LONDON/AMSTERDAM (Reuters) - Abu Dhabi Investment Authority (Adia), the world’s largest sovereign wealth fund, said on Friday it had bought a stake in Britain’s Gatwick Airport as it increased its exposure to infrastructure assets.
Sovereign wealth funds are emerging as major investors in infrastructure, alongside pension funds and insurance companies, although opportunities for them can be limited as many governments consider infrastructure to be a strategic sector.
An Adia spokesman said the wealth fund was now a minority shareholder in Gatwick, buying a stake from Global Infrastructure Partners (GIP), but declined to comment on the precise stake and the amount that Adia paid.
Two sources close to the deal said Adia would pay around 125 million pounds ($196.4 million) for a 15 percent stake in Gatwick, confirming an earlier report in The Times newspaper.
A spokesman for Global Infrastructure Partners (GIP), which acquired Gatwick last year for 1.5 billion pounds, declined to comment.
Adia’s investment in London’s second-biggest airport comes two days after South Korea’s National Pension Service said it planned to buy a 12 percent stake in Gatwick for around 100 million pounds.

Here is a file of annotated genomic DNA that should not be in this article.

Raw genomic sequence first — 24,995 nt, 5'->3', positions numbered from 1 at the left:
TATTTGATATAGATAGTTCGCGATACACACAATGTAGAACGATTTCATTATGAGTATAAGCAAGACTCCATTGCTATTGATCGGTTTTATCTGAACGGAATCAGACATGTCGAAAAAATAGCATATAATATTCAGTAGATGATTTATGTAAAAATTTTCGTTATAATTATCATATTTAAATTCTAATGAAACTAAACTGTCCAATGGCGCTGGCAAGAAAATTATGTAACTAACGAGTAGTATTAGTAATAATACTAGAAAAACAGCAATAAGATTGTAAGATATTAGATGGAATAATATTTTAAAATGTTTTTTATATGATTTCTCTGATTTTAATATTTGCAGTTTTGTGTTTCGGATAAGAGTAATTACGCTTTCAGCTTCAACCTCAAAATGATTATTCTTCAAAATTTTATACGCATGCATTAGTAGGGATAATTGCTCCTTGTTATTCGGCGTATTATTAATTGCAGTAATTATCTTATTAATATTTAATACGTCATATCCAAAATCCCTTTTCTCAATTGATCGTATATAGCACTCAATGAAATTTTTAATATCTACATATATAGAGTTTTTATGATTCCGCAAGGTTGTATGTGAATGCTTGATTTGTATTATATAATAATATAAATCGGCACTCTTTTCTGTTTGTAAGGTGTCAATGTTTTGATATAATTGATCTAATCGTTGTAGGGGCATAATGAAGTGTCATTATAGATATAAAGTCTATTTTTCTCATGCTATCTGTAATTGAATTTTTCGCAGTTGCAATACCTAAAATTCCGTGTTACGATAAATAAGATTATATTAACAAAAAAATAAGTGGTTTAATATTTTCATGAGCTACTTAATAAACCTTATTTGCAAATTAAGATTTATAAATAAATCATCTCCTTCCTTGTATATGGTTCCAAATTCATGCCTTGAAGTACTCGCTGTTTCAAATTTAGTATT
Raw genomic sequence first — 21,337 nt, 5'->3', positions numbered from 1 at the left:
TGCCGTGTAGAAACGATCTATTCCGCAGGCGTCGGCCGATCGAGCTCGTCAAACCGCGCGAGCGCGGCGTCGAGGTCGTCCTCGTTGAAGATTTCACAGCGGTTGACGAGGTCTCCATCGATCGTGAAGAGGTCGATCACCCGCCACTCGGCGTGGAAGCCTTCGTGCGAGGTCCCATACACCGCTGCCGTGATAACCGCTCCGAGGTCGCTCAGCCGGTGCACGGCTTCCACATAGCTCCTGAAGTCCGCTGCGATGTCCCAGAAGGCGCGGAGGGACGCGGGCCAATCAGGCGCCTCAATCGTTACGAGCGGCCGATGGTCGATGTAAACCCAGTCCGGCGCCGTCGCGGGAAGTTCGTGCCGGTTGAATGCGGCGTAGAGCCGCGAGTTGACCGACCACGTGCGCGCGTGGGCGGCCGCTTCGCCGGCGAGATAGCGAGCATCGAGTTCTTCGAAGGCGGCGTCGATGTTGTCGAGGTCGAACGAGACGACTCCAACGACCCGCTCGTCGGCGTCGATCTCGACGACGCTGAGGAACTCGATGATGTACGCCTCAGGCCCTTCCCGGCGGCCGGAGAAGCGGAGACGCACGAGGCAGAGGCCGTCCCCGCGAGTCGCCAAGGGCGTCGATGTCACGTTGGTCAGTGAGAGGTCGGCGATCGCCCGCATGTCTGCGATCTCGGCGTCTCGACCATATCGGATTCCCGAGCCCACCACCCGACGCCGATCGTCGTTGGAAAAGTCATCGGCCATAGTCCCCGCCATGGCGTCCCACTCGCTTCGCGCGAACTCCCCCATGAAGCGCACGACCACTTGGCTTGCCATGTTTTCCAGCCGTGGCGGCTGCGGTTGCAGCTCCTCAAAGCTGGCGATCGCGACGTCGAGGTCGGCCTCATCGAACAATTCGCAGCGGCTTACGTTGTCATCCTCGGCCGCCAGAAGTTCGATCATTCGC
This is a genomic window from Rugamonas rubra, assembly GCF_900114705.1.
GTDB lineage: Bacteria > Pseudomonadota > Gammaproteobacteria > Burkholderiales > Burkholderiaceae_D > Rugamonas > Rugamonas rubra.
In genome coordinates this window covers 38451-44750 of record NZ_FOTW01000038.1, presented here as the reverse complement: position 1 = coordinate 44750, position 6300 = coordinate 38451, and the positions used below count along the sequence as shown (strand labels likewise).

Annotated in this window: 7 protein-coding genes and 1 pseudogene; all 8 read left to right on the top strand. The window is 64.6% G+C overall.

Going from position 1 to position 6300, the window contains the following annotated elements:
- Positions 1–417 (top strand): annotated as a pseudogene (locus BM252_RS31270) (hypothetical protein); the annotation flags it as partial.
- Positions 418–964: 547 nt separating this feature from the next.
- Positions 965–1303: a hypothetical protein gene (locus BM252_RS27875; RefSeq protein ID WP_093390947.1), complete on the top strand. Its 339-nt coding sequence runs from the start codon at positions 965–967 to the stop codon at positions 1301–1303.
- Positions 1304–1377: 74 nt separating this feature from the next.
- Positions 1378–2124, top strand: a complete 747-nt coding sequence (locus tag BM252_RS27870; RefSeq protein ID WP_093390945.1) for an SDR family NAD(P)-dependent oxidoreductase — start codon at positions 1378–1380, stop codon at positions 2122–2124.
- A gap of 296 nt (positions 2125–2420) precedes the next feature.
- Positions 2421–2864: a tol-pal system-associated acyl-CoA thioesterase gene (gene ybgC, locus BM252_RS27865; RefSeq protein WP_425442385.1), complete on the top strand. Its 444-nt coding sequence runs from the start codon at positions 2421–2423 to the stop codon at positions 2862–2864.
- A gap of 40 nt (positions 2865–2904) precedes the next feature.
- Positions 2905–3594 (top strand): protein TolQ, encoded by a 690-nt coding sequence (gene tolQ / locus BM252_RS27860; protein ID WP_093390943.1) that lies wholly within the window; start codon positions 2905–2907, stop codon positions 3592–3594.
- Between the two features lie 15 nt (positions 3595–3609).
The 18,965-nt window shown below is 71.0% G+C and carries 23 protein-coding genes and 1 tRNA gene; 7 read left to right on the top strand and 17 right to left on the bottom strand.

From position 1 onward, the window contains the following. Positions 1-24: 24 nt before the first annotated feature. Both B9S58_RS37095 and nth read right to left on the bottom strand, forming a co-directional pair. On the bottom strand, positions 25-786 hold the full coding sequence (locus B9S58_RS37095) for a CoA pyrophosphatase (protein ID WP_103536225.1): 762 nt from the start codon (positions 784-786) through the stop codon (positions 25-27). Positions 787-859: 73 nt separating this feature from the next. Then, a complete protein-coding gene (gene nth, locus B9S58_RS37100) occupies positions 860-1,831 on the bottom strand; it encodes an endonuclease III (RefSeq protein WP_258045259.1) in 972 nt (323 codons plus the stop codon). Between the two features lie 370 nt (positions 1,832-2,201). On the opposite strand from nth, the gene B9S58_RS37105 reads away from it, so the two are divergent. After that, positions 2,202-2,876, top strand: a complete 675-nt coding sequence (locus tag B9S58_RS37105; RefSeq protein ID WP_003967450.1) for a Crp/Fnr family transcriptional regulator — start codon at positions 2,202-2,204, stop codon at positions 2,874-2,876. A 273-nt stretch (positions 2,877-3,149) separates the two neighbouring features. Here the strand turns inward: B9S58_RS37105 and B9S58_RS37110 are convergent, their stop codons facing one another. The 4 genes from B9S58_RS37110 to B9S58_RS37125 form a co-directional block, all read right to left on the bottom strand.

GIP is a $5.64 billion infrastructure fund set up by Credit Suisse CSGN.VX and General Electric (GE.N). It bought Gatwick last year from BAA, majority owned by Spain’s Ferrovial FER1.MC, for 1.51 billion pounds.
Adia, believed to have assets of around $500 billion to $700 billion, has a strategy of buying minority stakes in infrastructure assets as a long-term investor.
It has found a favorable investment environment in infrastructure in Britain’s regulatory framework, which is open to foreign investors.
Last month it was reported that Adia had formed a consortium together with a Macquarie (MQG.AX) infrastructure fund and Canada Pension Plan to bid in the sale of French utility EDF’s (EDF.PA) British distribution arm.
Adia has switched its weightings across asset classes to reduce the impact of economic downturns over the past 18 months, with its allocation to global equities averaging 40-60 percent, with 60 percent of that indexed.
Regionally, the wealth fund has its largest allocation in the United States, with 35 to 50 percent, followed by Europe at up to 35 percent and Asia at up to 20 percent.
GIP said on Tuesday that it planned to remain a majority shareholder in Gatwick but sell minority stakes to outside investors.
Editing by Leslie Adler and Rupert Winchester